Cultural Heritage Communities: Technologies and Challenges, 1st Edition (Hardback) book cover

Cultural Heritage Communities

Technologies and Challenges, 1st Edition

Edited by Luigina Ciolfi, Areti Damala, Eva Hornecker, Monika Lechner, Laura Maye


206 pages | 19 B/W Illus.

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pub: 2017-08-08
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Cultural heritage communities of interest have increasingly expanded from cultural heritage professionals to volunteers, special interest groups and independent citizen-led initiative groups. Digital technology has also increasingly impacted cultural heritage by affording novel experiences of it – it features in a number of activities for all the aforementioned groups, as well as acting as support for visitors to cultural heritage centres.

With different degrees of formality and training, these communities are increasingly defining and taking ownership of what is of value to them, thus reconfiguring the care, communication, interpretation and validation of heritage. Digital technology has played a crucial role in this transformative process.

In a fully international context, cultural heritage practitioners, community champions and academics from different fields of study have contributed to this book. Each chapter brings to the fore the multiple relationships between heritage, communities and technologies as a focus of study and reflection in an inclusive way. Contributions touch upon present and future opportunities for technology, as well as participatory design processes with different stakeholders.

This book brings together ideas from different disciplines, cultures, methods and goals, to inspire scholars and practitioners involved in community heritage projects.

Table of Contents


Luigina Ciolfi, Areti Damala, Eva Hornecker, Monika Lechner and Laura Maye

  1. Archaeological Remote Sensing: Some Community Engagement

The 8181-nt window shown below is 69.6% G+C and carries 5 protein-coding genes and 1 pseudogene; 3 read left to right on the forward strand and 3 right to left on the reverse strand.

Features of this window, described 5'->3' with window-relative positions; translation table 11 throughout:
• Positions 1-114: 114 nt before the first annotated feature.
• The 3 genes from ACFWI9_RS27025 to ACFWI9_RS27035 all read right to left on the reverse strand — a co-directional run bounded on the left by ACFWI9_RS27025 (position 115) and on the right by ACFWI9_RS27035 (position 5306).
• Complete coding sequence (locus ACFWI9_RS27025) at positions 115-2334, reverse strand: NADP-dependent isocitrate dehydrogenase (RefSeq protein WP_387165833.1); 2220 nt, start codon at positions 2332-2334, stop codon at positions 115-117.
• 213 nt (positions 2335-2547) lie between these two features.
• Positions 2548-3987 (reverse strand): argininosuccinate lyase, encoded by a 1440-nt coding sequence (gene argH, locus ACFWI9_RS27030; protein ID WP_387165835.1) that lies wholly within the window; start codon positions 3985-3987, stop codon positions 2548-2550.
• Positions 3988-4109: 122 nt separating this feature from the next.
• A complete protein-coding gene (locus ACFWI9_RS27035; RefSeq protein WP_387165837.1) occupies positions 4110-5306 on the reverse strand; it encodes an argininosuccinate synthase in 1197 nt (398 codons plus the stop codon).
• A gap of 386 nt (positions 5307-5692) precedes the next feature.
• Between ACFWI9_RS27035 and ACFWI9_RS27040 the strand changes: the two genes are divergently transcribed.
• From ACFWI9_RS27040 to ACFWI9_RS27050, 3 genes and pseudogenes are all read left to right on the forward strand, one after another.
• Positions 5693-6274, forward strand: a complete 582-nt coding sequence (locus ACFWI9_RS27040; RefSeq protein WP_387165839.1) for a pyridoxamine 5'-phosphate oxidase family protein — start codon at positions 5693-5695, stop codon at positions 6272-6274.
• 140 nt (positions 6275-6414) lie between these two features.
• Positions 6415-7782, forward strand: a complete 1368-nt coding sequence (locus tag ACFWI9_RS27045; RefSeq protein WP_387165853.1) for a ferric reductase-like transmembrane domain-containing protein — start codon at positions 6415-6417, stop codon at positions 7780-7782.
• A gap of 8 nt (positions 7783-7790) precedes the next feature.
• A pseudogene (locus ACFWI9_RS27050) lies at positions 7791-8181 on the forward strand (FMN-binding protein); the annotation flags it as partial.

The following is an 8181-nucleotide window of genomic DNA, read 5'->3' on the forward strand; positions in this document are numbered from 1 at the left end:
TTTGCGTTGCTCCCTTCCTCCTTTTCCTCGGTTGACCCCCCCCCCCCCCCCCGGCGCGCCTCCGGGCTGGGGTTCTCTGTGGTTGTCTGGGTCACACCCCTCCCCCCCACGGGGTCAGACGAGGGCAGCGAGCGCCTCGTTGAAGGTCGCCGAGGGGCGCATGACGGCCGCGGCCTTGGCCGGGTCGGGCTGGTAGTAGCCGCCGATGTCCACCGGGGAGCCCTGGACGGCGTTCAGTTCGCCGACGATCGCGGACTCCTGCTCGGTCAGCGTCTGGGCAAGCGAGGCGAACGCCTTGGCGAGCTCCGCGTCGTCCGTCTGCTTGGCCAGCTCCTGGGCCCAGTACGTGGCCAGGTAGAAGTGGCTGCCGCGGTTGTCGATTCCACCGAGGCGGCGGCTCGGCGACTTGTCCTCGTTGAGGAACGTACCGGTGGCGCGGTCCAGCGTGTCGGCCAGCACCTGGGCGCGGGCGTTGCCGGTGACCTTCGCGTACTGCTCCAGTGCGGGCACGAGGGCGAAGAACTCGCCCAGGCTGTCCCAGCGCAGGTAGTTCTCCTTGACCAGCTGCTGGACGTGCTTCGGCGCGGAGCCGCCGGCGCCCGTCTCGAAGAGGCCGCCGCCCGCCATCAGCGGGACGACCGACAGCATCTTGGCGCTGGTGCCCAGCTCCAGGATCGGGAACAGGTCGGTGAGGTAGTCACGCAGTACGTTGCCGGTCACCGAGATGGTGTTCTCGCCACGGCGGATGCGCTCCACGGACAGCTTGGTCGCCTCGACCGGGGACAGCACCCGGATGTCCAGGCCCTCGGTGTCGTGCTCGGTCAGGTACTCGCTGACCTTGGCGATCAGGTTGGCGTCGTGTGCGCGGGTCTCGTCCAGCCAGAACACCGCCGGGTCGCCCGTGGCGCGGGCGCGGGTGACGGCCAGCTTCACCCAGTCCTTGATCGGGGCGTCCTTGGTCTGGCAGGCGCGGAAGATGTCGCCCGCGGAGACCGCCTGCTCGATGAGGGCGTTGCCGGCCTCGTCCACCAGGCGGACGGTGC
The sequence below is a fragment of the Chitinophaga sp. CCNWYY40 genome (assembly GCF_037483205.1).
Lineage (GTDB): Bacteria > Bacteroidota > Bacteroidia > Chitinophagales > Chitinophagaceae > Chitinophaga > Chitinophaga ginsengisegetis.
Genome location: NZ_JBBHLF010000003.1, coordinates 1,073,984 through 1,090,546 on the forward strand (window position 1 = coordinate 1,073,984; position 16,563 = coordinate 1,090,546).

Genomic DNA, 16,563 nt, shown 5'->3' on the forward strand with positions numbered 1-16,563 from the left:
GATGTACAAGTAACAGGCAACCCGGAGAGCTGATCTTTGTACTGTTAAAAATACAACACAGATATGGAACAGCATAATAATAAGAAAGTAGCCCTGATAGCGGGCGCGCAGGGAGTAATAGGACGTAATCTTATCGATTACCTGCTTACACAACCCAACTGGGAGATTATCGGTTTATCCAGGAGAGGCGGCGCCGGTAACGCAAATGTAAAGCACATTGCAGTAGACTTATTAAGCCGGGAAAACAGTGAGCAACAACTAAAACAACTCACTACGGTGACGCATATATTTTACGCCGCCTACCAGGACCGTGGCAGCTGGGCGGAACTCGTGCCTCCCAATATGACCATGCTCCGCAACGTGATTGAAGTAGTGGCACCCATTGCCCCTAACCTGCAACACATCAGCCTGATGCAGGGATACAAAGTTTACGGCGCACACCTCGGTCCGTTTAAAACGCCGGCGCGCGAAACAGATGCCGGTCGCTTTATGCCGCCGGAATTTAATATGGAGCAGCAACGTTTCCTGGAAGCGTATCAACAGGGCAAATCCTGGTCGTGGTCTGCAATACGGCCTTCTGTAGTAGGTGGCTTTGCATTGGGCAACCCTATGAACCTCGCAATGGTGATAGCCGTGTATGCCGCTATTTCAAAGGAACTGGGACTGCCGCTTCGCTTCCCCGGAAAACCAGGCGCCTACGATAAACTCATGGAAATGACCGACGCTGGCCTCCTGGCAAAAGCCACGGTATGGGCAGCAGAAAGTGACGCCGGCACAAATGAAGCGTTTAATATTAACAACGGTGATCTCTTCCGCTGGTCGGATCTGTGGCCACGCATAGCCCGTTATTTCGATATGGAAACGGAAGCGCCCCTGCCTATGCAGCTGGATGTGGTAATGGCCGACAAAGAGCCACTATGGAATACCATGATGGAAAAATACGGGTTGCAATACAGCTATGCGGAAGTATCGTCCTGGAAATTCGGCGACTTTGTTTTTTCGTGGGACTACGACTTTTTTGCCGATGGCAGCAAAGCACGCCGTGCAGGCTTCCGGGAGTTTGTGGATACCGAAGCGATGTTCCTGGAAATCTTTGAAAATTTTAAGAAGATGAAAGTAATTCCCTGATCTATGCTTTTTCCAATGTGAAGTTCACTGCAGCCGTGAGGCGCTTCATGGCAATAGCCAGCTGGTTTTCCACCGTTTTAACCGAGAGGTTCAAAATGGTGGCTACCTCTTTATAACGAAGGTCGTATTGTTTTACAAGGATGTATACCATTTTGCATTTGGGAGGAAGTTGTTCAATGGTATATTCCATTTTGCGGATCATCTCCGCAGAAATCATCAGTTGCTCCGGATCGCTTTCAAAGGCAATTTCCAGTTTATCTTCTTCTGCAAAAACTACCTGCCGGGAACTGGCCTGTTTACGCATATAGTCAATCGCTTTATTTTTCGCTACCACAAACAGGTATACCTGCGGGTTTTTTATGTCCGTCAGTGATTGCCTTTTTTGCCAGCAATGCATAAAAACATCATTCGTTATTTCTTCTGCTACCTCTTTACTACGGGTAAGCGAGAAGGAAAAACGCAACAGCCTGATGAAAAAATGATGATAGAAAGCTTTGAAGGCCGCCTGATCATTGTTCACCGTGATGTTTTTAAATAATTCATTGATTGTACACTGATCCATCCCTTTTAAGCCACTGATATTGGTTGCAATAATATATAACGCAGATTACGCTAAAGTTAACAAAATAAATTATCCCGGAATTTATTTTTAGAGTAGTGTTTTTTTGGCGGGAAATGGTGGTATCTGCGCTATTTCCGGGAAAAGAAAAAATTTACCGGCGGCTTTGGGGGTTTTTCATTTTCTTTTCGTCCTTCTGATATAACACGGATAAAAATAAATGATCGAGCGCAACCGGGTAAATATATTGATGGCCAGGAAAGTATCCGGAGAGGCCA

2. in Ireland

    Kevin Barton and Daniel Curley

  3. Online Maker Communities: Craft and New Spaces of Engagement
  4. with Cultural Heritage

    Amalia Sabiescu, Martin Woolley, Catherine Cummings, Janine Prins, and Neil Forbes

  5. The Limerick Dance Halls Project: The Charm of Discreet Technology
  6. Gabriela Avram

  7. Towards User Engagement Models for Citizen Science:
  8. Initiatives in the Digital Cultural Heritage Domain

    Edel Jennings, Milena Dobreva, and Anna Devreni-Koutsouki

  9. Challenges in Designing Cultural Heritage Crowdsourcing:
  10. Tools with Indigenous Communities

    Colin Stanley, Daniel G. Cabrero, Heike Winschiers-Theophilus, and Edwin Blake

  11. How to get small museums involved in digital innovation: A
  12. design-inclusive research approach

    Arnold P.O.S. Vermeeren and Licia Calvi

  13. Emotional Connections with the Past: Exploring Engagement with
  14. Historical Images from an Online Museum Collection

    Tom Wrigglesworth and Leon Watts

  15. Artcasting, Mobilities, and Inventiveness: Engaging with New
  16. Approaches to Arts Evaluation

    Jen Ross, Claire Sowton, Jeremy Knox, and Chris Speed

  17. Challenging Political Agendas through Indigenous Media:
  18. Hawai'i and the Promotion and Protection of Cultural Heritage

    through the Use of Social Media

    Susan Shay

  19. War at your Doorstep: Supporting Communities Discovering their

Local History via Interactive Technology

Anna Pisetti, Elena Not and Daniela Petrelli

About the Editors

Luigina Ciolfi is Professor of Human-Centred Computing at The Cultural, Communication and Computing Research Institute (C3RI), Sheffield Hallam University, UK.

Areti Damala is an Adjunct Lecturer in Digital Humanities and Augmented Heritage at the Université Paris 8, Vincennes - Saint-Denis, France, and a Honorary Research Fellow at the University of Strathclyde, UK.

Eva Hornecker is a Professor of Human–Computer Interaction in the Faculty of Media at the Bauhaus-Universität Weimar, Germany.

Monika Lechner is an advisor on Digital Heritage for foundations such as Dutch Digital Heritage and (currently) Erfgoed Brabant, the Netherlands.

Laura Maye is a Postdoctoral Researcher based in the Department of Computer Science, Aalto University, Espoo, Finland.

About the Series

Digital Research in the Arts and Humanities

Digital technologies are increasingly important to arts and humanities research, expanding the horizons of research methods in all aspects of data capture, investigation, analysis, modelling, presentation and dissemination. This series, one of the first and most highly regarded in the field, covers a wide range of disciplines and provides an authoritative reflection of the 'state of the art' in the application of computing and technology. The titles in this peer-reviewed series are critical reading not just for experts in digital humanities and technology issues, but for all scholars working in arts and humanities who need to understand the issues around digital research.

Learn more…

Subject Categories

BISAC Subject Codes/Headings:
HISTORY / General